For Appointments: 07 5422 9380


Chipped or Broken tooth

A chipped or broken tooth can be a simple repair. It should be addressed as soon as possible to avoid it from becoming a complex repair and at times RCT or extraction. A simple broken tooth can become a complex treatment if left untreated for long and may even cause its extraction or removal.

Tooth Knocked Out

When a tooth is knocked out, it’s important to follow a few guidelines:

Make sure to hold the tooth by the crown instead of the root; your goal will be to cause as little trauma to the root as possible. Very gently rinse the tooth with milk or water (remember to plug the drain before putting the tooth under the faucet and do not rub the tooth).After rinsing the tooth, carefully place the tooth back in the socket if possible, making sure to position the tooth the right way around. If you cannot put the tooth back in the socket, place it in a cup of milk or even the person’s saliva. Contact us to let us know the situation and that you are on your way.


Whether you are experiencing a mild or intense toothache, it is always better to address the problem as soon as it arises. Pain can seriously interfere with your day-to-day functions. For severe toothaches, we aim to first eliminate the pain and then fix the source of the problem.

Post- Operative Instructions after extraction:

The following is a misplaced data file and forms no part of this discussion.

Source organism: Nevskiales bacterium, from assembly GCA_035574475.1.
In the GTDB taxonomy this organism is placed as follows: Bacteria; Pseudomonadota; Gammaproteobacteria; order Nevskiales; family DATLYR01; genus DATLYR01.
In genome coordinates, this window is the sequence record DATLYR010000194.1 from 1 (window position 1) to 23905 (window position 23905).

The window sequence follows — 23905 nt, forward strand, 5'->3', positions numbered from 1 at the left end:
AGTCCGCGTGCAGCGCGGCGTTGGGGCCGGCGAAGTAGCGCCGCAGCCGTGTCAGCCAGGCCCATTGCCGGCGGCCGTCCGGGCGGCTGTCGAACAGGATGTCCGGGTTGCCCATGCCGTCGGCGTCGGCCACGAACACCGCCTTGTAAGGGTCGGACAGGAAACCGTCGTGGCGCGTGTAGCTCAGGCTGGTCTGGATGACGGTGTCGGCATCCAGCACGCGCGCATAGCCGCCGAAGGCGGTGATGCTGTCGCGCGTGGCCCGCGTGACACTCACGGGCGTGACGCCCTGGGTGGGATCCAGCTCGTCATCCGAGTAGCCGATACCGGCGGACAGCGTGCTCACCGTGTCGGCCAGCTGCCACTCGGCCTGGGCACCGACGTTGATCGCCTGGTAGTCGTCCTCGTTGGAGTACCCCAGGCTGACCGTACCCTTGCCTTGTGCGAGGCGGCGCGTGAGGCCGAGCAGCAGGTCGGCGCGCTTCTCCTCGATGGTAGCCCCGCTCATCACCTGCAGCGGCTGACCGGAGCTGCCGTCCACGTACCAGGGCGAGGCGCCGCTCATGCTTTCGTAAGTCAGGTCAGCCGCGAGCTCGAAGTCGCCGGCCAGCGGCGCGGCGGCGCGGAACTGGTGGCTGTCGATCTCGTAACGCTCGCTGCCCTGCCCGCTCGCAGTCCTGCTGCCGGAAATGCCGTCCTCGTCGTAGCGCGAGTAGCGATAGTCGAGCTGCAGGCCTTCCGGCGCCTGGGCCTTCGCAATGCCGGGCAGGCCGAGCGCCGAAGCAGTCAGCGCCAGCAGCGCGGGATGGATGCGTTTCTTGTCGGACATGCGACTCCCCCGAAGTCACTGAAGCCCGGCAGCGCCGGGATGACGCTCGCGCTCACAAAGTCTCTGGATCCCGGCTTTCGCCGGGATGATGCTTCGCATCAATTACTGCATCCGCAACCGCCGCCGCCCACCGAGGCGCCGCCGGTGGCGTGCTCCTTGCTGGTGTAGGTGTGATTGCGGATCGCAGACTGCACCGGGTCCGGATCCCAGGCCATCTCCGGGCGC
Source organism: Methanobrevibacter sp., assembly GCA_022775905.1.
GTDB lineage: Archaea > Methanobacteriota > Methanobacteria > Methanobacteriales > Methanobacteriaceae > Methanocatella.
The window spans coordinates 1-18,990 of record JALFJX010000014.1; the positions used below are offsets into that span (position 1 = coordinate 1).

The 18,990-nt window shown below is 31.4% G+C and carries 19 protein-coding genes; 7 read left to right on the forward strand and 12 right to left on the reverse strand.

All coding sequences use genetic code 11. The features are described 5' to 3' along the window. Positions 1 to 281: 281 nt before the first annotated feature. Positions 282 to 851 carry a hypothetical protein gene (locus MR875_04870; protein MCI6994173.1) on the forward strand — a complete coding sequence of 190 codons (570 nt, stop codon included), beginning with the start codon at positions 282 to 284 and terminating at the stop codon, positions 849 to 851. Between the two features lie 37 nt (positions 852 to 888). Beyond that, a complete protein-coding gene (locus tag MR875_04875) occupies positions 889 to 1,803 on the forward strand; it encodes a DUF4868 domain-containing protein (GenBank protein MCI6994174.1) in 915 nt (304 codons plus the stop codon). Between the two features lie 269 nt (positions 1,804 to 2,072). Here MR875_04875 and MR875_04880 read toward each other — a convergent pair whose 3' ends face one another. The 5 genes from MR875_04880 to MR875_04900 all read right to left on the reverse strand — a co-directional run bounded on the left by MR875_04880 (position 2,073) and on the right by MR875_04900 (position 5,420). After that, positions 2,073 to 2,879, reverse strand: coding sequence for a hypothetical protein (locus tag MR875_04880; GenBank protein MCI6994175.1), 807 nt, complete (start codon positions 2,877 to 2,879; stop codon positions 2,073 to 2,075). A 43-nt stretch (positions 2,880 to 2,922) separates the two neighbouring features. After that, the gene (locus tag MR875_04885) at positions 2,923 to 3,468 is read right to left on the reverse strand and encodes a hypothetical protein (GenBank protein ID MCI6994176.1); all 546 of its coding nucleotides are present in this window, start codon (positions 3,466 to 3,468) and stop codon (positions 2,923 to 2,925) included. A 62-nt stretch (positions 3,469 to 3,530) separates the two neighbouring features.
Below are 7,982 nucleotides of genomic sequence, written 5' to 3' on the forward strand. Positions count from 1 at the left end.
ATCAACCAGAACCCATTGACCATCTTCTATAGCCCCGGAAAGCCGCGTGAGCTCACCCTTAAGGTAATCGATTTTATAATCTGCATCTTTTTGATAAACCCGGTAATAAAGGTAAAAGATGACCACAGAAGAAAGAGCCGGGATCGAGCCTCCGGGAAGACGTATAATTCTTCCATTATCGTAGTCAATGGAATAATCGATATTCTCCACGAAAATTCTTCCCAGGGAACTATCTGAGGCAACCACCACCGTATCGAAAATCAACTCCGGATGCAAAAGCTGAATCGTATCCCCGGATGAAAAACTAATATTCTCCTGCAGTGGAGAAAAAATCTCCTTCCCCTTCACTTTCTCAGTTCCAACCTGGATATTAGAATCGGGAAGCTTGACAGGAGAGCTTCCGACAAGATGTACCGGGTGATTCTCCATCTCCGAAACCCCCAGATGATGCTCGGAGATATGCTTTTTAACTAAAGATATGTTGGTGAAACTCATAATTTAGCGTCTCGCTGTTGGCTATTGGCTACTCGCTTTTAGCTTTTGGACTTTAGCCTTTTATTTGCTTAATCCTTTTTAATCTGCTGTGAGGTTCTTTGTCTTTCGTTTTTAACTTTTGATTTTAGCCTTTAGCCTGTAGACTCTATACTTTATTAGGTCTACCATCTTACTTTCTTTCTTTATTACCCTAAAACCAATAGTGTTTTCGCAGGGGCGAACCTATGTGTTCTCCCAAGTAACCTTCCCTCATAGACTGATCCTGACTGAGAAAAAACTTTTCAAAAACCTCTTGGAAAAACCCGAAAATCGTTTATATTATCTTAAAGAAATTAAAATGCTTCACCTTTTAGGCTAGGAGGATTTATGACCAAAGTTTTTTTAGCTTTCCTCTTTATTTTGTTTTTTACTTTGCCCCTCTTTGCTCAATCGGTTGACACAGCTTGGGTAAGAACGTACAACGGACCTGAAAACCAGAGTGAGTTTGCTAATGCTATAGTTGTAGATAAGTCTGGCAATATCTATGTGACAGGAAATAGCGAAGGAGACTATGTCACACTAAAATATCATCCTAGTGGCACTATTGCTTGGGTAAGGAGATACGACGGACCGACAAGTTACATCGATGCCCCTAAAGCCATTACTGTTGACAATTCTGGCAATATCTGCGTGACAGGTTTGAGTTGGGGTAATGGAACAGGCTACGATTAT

Denture Care:

Advice On Use And Maintenance OF Mouthguard

Patients fitted with sports mouthguard should:

  • Wear only a professionally fitted, custom-made mouthguard.
  • Wear your mouthguard at training, practice and during the game.
  • Rinse your mouthguard before and after use.
  • Wash your mouthguard only with soap and in cold or lukewarm water.
  • Clean the inner surface with a soft toothbrush or nailbrush after wearing.
  • Do not let others use your mouthguard; it is custom-made and so can only be used by you.
  • Store your mouthguard in a clean, rigid and ventilated plastic container.
  • Keep your mouthguard away from sunlight and heat.
  • Examine your mouthguard regularly for signs of deterioration, and replace if it is split or if the resilience, fit or bite have changed.
  • Have your mouthguard checked for signs of wear, deterioration or reduction in fit as part of your routine dental review, or at least annually, by your health care professional.
  • Contact your health care professional if your mouthguard becomes loose, tight or causes you any discomfort.
  • Do not expose your mouthguard to petroleum and petroleum products, cleaning agents, paints, adhesives and similar chemicals. It may be damaged and rendered ineffective, without the damage being visible to you.
  • Consider regular replacement of the mouthguard in children whose mouths are growing and whose deciduous teeth are being lost and replaced by permanent teeth.


Tell a Friend